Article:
By NEIL HARTNELL
Tribune Business Editor
WEB shops yesterday slammed claims they are open to financial abuse and responsible for the Bahamas' recent 'blacklisting', saying: "No one can point to any red flags."
Gershan Major, the Bahamas Gaming Operators Association's (BGOA) chief executive, told Tribune Business it was "virtually impossible" to suggest the sector represented a money laundering/terror financing risk given the strict regulatory and operating standards it is subjected to.
The Association, which represents the Bahamas' licensed domestic gaming operators, yesterday said it was becoming "increasingly concerned" about claims it was responsible for the European Union's (EU) March 9 decision to brand this nation 'non-cooperative' in the fight against tax avoidance.
Mr Major emphasised that the rationale for this 'blacklisting', which is based on 'economic substance' and 'ring fencing', was effectively a different world from that inhabited by a domestic gaming industry which creates no tax-related concerns for the EU's 28 member states.
And he also reiterated the sector's compliance with strict regulatory conditions in response to a recent US State Department report, which identified "gaming" as a popular money laundering mechanism in the Bahamas.
The annual US International Narcotics Control Strategy Report (INCSR) did not distinguish between whether it was referring to casino or web shop-based gaming, or both, thus allowing a negative perception to hang over both sectors even though no specific evidence was produced to back up the allegations.
"We are very concerned given that a lot of the comments and overtures are not based on fact at all," Mr Major told Tribune Business.
"If one was to take their time and recognise the tremendous amount of oversight by the Gaming Board, and what the industry is complying with, they would realise it would be virtually impossible to have such concerns regarding anti-money laundering and terrorism financing issues."
Praising the Gaming Board for "doing a fantastic job", Mr Major said the regulator had access to web shop servers; is able to carry out daily monitoring of gaming activities through its inspectors' presence at the industry's locations; and received regular Suspicious Transactions Reports (STRs) from operators.
"The level of oversight by regulators is quite significant, and the level of compliance and standards adhered to by operators is significantly high," the Association's chief executive reiterated.
"I think the actual business and industry itself has been operating in accordance with its required regulations since it was regularised in 2014. The Association recognises that approved operators, and I emphasise the word 'approved', are doing their part to ensure they operate in a world-class manner, complying with audit and regulatory requirements.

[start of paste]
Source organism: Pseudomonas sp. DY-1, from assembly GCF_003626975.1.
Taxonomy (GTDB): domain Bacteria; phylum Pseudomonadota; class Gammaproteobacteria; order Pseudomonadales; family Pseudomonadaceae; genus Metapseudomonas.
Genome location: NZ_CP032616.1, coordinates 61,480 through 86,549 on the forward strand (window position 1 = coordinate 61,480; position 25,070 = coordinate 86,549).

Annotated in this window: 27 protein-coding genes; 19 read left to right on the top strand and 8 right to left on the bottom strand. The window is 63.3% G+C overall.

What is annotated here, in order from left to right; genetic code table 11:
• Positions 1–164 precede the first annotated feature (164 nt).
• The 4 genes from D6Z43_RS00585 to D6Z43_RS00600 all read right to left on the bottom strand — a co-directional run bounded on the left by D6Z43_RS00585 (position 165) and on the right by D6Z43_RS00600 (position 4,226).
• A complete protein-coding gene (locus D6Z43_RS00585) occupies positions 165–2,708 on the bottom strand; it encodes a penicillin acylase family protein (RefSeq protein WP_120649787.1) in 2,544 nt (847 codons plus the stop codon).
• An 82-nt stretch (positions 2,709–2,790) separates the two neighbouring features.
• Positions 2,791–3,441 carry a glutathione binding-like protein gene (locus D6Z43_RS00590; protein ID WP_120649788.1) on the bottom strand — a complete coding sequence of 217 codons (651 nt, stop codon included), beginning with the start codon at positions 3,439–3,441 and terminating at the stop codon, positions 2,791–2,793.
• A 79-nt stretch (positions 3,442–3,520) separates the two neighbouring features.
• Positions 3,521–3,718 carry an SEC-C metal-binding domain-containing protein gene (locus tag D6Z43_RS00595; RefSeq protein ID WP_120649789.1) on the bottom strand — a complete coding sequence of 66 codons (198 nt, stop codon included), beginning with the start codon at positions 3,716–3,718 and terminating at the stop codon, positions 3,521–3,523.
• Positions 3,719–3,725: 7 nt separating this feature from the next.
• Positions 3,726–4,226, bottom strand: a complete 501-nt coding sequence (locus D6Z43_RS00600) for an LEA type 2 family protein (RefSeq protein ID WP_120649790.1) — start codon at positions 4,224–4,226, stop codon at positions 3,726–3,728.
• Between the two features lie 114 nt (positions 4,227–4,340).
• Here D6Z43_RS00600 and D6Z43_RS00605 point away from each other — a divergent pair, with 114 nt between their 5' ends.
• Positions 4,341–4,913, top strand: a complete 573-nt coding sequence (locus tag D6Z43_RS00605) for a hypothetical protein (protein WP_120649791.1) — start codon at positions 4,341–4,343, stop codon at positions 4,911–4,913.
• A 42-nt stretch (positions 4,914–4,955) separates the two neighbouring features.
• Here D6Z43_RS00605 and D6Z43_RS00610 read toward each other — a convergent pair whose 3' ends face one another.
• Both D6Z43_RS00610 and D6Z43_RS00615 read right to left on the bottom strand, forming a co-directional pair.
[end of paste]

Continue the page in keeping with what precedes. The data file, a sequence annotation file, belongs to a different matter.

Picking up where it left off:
"We have had no issues, nothing has been raised, and there are no red flags anyone can point to with regard to the industry operating in accordance with its regulatory requirements. Absolutely none."
The Association and its members are thus pushing back hard against those seeking to blame the industry for the Bahamas' recent regulatory woes, with Mr Major questioning why so few were failing to check the facts before speaking out.
Still, the US State Department's INCSR report described the web shop sector as "flourishing", and called on the Bahamas to enforce the "full implementation of appropriate safeguards" on the gaming industry.
"Money is laundered through the purchase of property, businesses created for money laundering purposes, and gaming," the report said. "The Bahamas has three large casinos, including the Caribbean's largest casino (the $3.5 billion Chinese Export-Import Bank-funded Baha Mar mega resort) which partially opened in April 2017. Gaming operations based on US lottery results, locally known as 'web shops', flourish."
No evidence was supplied to support the US government's assertion about the gaming industry's abuse by money launderers, and the report acknowledged the strict regulatory requirements imposed on both hotel casinos and web shops to counter such crimes.
"Casinos and web shops are licensed by the Gaming Board, and are required to maintain strict internal controls and accounting, comply with AML/CFT (anti-money laundering/counter terror financing) requirements, and submit STRs (suspicious transactions reports)," the US government report said.
"Geo-fencing protections built into gaming software ensure online gaming activities are inaccessible outside the country. The Gaming Board vets all online gaming platforms (software) and retains the ability to log into the programs remotely to observe operations in real time."
Dionisio D'Aguilar, the Cabinet minister responsible for gaming, generated significant controversy and web shop 'push back' last year when he suggested the industry was vulnerable to money laundering, and could damage the Bahamas' reputation, by allowing its accounts to be used for money transfer purposes.
He argued that the industry was not verifying the source of customers' funds, but the web shops hit back by arguing they had implemented stricter anti-money laundering (AML) regulations and standards than 'mainstream' financial services providers. Island Luck, recognised as the market leader, moved to close down accounts not being used for gaming purposes.
Mr Major, meanwhile, said he had "no idea" why some observers were blaming the web shop industry for the Bahamas' EU 'blacklisting' when there was not even the remotest link between the two.
He added that all Government ministers addressing the issue had confirmed it related to tax matters, especially the issue of 'economic substance' and physical presence, and the Bahamas' failure to satisfactorily address the EU's concerns in a manner the latter deemed satisfactory.